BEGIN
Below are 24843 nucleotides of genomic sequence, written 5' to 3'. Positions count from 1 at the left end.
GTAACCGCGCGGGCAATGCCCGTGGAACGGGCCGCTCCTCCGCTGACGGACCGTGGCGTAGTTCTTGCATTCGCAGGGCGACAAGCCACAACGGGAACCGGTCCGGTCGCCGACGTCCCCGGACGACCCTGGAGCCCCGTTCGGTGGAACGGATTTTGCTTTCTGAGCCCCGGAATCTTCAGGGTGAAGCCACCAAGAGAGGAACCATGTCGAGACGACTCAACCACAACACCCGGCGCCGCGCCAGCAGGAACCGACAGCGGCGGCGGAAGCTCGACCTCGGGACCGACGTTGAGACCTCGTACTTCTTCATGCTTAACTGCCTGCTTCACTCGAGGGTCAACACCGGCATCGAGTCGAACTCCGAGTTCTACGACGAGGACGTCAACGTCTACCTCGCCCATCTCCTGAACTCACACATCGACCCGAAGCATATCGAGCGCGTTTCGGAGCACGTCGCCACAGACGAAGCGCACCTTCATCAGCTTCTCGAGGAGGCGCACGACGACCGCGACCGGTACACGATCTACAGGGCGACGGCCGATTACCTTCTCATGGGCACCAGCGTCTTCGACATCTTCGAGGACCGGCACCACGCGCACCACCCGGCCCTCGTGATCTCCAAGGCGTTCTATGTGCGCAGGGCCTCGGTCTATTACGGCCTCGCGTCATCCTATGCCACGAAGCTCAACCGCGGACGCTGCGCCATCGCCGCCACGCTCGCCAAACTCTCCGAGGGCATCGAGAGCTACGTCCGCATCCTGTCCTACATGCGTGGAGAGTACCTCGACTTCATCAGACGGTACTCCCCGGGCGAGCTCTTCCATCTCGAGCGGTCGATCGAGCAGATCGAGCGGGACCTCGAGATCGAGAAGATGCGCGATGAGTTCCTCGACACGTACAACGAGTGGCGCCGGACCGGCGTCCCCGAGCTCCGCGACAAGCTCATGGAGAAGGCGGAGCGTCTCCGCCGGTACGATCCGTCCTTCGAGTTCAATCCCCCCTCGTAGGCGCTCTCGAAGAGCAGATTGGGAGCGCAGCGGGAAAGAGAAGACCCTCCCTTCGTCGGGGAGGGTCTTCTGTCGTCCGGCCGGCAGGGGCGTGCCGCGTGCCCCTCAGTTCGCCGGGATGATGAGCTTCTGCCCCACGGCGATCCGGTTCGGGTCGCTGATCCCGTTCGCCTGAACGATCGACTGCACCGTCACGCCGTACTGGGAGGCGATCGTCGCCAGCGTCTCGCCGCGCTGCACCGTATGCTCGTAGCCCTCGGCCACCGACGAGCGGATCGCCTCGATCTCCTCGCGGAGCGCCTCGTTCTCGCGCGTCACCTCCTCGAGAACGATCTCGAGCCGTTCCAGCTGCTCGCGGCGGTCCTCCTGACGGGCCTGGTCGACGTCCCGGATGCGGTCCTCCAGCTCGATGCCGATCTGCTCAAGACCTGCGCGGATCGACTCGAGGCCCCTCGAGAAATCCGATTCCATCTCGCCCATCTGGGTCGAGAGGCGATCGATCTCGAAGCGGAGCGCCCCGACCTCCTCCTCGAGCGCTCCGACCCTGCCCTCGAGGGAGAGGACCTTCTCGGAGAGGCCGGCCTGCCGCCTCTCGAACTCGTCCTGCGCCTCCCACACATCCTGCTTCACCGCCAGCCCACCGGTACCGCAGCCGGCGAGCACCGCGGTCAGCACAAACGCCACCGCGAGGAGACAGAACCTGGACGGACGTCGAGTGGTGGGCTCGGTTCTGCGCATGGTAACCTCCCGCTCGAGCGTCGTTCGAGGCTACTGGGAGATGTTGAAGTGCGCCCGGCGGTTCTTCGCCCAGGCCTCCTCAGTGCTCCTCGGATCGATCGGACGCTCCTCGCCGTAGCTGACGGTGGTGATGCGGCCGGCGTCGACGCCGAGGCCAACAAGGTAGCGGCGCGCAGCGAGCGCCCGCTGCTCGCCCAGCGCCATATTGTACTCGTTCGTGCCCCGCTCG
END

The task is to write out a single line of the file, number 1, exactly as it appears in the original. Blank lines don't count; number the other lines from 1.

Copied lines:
Below are 24843 nucleotides of genomic sequence, written 5' to 3'. Positions count from 1 at the left end.